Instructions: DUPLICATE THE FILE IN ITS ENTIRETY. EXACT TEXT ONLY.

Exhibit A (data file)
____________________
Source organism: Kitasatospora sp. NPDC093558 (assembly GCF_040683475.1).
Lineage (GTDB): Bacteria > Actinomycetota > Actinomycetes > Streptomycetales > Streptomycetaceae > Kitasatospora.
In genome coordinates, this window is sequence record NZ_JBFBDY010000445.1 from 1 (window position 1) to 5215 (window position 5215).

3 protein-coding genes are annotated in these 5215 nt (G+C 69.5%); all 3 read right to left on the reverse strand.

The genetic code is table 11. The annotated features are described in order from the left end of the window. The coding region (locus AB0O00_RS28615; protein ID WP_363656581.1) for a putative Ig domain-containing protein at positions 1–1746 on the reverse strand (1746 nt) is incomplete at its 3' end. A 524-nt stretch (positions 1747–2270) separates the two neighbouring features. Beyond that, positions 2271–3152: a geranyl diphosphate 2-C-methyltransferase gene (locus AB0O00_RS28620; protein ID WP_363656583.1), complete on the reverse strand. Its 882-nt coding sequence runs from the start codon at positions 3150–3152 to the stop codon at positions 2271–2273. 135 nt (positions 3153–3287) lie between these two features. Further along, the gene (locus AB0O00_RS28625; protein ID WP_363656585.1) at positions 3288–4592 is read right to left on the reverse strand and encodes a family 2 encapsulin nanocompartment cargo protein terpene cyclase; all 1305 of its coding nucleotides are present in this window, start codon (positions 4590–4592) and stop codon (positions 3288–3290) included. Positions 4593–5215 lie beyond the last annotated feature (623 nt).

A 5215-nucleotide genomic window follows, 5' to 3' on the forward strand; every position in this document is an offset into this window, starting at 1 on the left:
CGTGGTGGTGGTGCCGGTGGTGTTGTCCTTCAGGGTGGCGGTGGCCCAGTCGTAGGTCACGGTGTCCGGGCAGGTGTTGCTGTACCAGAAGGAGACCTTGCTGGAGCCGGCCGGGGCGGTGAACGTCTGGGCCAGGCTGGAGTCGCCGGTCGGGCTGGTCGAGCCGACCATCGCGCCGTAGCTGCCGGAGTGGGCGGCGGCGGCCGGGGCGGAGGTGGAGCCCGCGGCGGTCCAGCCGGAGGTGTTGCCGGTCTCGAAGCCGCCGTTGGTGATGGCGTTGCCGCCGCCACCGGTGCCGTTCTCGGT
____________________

Source organism: Kitasatospora sp. NPDC093558 (assembly GCF_040683475.1).
Lineage (GTDB): Bacteria > Actinomycetota > Actinomycetes > Streptomycetales > Streptomycetaceae > Kitasatospora.
In genome coordinates, this window is sequence record NZ_JBFBDY010000445.1 from 1 (window position 1) to 5215 (window position 5215).

3 protein-coding genes are annotated in these 5215 nt (G+C 69.5%); all 3 read right to left on the reverse strand.

The genetic code is table 11. The annotated features are described in order from the left end of the window. The coding region (locus AB0O00_RS28615; protein ID WP_363656581.1) for a putative Ig domain-containing protein at positions 1–1746 on the reverse strand (1746 nt) is incomplete at its 3' end. A 524-nt stretch (positions 1747–2270) separates the two neighbouring features. Beyond that, positions 2271–3152: a geranyl diphosphate 2-C-methyltransferase gene (locus AB0O00_RS28620; protein ID WP_363656583.1), complete on the reverse strand. Its 882-nt coding sequence runs from the start codon at positions 3150–3152 to the stop codon at positions 2271–2273. 135 nt (positions 3153–3287) lie between these two features. Further along, the gene (locus AB0O00_RS28625; protein ID WP_363656585.1) at positions 3288–4592 is read right to left on the reverse strand and encodes a family 2 encapsulin nanocompartment cargo protein terpene cyclase; all 1305 of its coding nucleotides are present in this window, start codon (positions 4590–4592) and stop codon (positions 3288–3290) included. Positions 4593–5215 lie beyond the last annotated feature (623 nt).

A 5215-nucleotide genomic window follows, 5' to 3' on the forward strand; every position in this document is an offset into this window, starting at 1 on the left:
CGTGGTGGTGGTGCCGGTGGTGTTGTCCTTCAGGGTGGCGGTGGCCCAGTCGTAGGTCACGGTGTCCGGGCAGGTGTTGCTGTACCAGAAGGAGACCTTGCTGGAGCCGGCCGGGGCGGTGAACGTCTGGGCCAGGCTGGAGTCGCCGGTCGGGCTGGTCGAGCCGACCATCGCGCCGTAGCTGCCGGAGTGGGCGGCGGCGGCCGGGGCGGAGGTGGAGCCCGCGGCGGTCCAGCCGGAGGTGTTGCCGGTCTCGAAGCCGCCGTTGGTGATGGCGTTGCCGCCGCCACCGGTGCCGTTCTCGGT